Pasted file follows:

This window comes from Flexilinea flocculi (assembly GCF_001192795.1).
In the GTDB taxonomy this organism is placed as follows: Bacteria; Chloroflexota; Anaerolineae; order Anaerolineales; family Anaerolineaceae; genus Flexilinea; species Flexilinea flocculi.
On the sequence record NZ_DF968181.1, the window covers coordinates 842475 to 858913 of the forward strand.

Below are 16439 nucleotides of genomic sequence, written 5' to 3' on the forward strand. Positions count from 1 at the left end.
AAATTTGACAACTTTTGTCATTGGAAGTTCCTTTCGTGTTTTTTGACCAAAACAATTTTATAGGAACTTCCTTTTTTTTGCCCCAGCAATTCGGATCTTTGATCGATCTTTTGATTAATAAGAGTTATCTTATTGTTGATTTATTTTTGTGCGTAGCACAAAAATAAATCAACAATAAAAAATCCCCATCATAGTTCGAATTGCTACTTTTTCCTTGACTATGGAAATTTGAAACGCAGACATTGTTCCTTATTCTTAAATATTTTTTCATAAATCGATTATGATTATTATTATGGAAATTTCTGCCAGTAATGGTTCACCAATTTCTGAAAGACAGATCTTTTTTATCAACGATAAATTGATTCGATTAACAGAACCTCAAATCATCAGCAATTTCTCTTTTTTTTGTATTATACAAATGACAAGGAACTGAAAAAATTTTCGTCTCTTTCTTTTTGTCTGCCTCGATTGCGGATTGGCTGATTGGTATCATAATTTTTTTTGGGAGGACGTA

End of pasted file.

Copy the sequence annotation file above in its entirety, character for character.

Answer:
This window comes from Flexilinea flocculi (assembly GCF_001192795.1).
In the GTDB taxonomy this organism is placed as follows: Bacteria; Chloroflexota; Anaerolineae; order Anaerolineales; family Anaerolineaceae; genus Flexilinea; species Flexilinea flocculi.
On the sequence record NZ_DF968181.1, the window covers coordinates 842475 to 858913 of the forward strand.

Below are 16439 nucleotides of genomic sequence, written 5' to 3' on the forward strand. Positions count from 1 at the left end.
AAATTTGACAACTTTTGTCATTGGAAGTTCCTTTCGTGTTTTTTGACCAAAACAATTTTATAGGAACTTCCTTTTTTTTGCCCCAGCAATTCGGATCTTTGATCGATCTTTTGATTAATAAGAGTTATCTTATTGTTGATTTATTTTTGTGCGTAGCACAAAAATAAATCAACAATAAAAAATCCCCATCATAGTTCGAATTGCTACTTTTTCCTTGACTATGGAAATTTGAAACGCAGACATTGTTCCTTATTCTTAAATATTTTTTCATAAATCGATTATGATTATTATTATGGAAATTTCTGCCAGTAATGGTTCACCAATTTCTGAAAGACAGATCTTTTTTATCAACGATAAATTGATTCGATTAACAGAACCTCAAATCATCAGCAATTTCTCTTTTTTTTGTATTATACAAATGACAAGGAACTGAAAAAATTTTCGTCTCTTTCTTTTTGTCTGCCTCGATTGCGGATTGGCTGATTGGTATCATAATTTTTTTTGGGAGGACGTA